NSPCC NI welcomes visit from shadow secretary of state
The NSPCC has said that a visit by Vernon Coaker MP, shadow secretary of state for Northern Ireland, to the charity’s regional headquarters in Belfast, was “timely, following a year dominated by child protection issues”.
Shadow Secretary of State for Northern Ireland, Vernon Coaker MP, joins NSPCC Trustee Lady Brenda McLaughlin CBE for a tour of the children’s charity’s facilities in Belfast
Mr Coaker, a long-standing NSPCC supporter, met with the local team to discuss the particular issues affecting children and young people in Northern Ireland. He said:
“It is always a pleasure to meet with staff and volunteers from the NSPCC, and to hear about the excellent work being done on the ground in Northern Ireland.
“Pioneering local projects, and vital staple services such as ChildLine, all form part of a coherent drive to make cruelty to children a thing of the past. I am particularly mindful that such work continues apace, despite difficult economic circumstances and Northern Ireland’s particular challenges.
“Issues such as trafficking and internet safety demonstrate that there is no room for complacency in child protection – we must identify and support vulnerable children and their families early to stop abuse before it starts.”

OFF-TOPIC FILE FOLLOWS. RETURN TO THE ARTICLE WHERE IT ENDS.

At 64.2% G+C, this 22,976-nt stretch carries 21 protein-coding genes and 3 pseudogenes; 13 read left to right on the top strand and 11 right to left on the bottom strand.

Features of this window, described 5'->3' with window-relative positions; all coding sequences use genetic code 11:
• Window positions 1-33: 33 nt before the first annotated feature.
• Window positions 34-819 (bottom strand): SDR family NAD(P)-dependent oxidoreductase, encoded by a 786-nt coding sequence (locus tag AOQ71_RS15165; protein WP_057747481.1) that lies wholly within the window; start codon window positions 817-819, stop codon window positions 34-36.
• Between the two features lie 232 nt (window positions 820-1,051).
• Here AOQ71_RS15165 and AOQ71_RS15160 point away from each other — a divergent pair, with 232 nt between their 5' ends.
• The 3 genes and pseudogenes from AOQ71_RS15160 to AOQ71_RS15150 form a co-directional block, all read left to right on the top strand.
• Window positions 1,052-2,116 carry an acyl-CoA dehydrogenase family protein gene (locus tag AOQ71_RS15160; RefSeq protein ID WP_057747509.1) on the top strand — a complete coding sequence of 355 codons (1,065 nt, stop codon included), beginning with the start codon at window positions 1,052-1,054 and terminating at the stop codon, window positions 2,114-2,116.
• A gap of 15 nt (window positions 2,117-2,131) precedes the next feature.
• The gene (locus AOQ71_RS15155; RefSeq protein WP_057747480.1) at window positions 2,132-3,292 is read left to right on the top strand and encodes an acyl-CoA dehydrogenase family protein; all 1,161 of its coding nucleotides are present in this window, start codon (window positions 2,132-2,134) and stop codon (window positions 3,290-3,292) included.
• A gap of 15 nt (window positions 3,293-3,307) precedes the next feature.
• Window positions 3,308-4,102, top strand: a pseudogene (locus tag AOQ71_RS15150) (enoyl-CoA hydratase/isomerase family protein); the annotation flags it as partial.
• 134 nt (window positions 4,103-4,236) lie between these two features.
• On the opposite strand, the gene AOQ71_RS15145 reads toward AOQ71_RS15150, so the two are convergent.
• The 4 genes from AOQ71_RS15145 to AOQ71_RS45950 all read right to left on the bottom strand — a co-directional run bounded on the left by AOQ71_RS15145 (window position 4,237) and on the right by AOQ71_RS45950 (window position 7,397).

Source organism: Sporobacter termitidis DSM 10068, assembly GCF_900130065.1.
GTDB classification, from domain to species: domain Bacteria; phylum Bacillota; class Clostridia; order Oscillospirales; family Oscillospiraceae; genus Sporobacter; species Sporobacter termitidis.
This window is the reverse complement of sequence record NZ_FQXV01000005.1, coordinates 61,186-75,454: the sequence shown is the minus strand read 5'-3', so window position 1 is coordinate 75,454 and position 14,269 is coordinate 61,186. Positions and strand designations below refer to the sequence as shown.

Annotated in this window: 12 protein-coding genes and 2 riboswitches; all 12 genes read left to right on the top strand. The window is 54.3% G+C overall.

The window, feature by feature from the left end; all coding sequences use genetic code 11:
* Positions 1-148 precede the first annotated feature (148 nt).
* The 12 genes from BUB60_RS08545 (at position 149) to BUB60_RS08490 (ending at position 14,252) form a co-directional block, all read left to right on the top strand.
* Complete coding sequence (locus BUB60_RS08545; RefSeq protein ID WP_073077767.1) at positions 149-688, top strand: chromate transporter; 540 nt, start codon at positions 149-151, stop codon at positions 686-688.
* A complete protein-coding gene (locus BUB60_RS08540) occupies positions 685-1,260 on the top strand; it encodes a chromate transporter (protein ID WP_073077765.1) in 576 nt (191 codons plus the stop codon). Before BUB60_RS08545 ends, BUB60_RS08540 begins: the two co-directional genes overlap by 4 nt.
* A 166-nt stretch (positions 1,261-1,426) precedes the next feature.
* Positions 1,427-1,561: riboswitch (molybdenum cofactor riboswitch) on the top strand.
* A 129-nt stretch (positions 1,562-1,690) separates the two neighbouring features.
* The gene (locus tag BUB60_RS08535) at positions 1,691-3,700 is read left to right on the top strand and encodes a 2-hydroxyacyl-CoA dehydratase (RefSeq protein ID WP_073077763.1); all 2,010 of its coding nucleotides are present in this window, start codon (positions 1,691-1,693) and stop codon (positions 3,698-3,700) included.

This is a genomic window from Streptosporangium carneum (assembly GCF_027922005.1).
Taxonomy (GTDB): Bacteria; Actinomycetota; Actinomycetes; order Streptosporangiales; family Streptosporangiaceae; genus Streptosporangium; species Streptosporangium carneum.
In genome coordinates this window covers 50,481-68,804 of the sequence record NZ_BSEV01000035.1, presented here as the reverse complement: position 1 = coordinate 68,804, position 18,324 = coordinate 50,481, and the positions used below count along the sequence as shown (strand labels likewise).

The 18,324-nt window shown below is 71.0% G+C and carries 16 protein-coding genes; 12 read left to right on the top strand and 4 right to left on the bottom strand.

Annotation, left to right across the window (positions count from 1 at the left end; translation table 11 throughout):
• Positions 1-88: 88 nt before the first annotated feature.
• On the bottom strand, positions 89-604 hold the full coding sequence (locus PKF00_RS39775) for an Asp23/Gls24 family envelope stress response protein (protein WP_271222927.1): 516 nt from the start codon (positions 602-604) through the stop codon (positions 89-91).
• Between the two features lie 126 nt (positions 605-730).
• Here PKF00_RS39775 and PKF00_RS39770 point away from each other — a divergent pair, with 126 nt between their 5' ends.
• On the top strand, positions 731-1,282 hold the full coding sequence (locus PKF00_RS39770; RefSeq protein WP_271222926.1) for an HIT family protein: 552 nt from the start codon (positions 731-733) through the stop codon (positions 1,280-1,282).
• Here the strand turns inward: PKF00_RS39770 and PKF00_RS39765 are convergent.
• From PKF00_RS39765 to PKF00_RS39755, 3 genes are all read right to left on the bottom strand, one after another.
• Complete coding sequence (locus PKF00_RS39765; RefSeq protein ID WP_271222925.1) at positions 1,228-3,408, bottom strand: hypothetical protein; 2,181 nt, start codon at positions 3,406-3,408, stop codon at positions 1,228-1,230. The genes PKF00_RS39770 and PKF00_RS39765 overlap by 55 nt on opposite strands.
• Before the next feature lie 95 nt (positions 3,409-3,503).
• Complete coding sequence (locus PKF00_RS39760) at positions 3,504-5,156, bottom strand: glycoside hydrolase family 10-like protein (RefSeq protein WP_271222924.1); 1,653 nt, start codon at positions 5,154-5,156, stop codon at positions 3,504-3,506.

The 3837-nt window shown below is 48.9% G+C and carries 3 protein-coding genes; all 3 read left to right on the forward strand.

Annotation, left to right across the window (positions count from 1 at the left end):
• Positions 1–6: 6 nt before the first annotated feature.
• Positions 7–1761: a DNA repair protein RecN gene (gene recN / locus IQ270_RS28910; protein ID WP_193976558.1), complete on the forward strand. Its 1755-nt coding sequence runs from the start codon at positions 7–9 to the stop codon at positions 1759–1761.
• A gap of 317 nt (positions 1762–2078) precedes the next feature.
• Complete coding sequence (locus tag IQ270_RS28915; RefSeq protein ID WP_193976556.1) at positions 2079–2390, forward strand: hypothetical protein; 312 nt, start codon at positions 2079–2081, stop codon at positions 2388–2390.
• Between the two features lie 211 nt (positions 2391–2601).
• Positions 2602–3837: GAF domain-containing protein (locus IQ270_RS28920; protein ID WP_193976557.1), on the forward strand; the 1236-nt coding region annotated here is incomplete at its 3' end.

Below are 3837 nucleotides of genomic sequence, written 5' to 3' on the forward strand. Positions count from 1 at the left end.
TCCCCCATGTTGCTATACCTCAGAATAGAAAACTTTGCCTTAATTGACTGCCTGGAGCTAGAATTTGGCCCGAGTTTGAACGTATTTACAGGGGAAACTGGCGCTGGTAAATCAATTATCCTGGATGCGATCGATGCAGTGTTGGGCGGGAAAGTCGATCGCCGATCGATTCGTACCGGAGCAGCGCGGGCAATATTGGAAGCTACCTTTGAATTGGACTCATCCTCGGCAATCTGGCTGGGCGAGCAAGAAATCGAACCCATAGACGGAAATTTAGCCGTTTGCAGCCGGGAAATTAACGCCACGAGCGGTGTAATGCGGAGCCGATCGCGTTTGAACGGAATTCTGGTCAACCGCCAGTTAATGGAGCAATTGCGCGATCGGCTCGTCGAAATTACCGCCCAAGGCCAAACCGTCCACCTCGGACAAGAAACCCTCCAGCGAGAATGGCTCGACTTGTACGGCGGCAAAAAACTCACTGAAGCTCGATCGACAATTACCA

Head of Service for NSPCC Northern Ireland, Neil Anderson, welcomed the visit as an opportunity to “develop this important relationship, and address key political concerns relating to child protection”.
“We are delighted that Mr Coaker has taken the time to visit our regional office in Belfast. Meeting with a range of teams - from therapeutic and ChildLine, to policy and research colleagues - he affirmed his commitment to the NSPCC’s valuable work in Northern Ireland.
“We are delighted to be working with a range of government Departments to carve out a vital path for child welfare in Northern Ireland, and recognise the contribution Mr Coaker can make in Westminster. While many aspects of child protection are devolved, important issues remain with the UK government, especially around internet safety and barring those who are unsuitable to work with children. As we have seen, those who offend against children are no respecter of borders, making cohesive working across UK jurisdictions so very important.
“Savile and Northern Ireland’s own legacy of historical institutional abuse have brought child protection to the fore. Atrocious as these acts were, their revelation – and raised public awareness – will help us to ensure that fewer children suffer in silence.”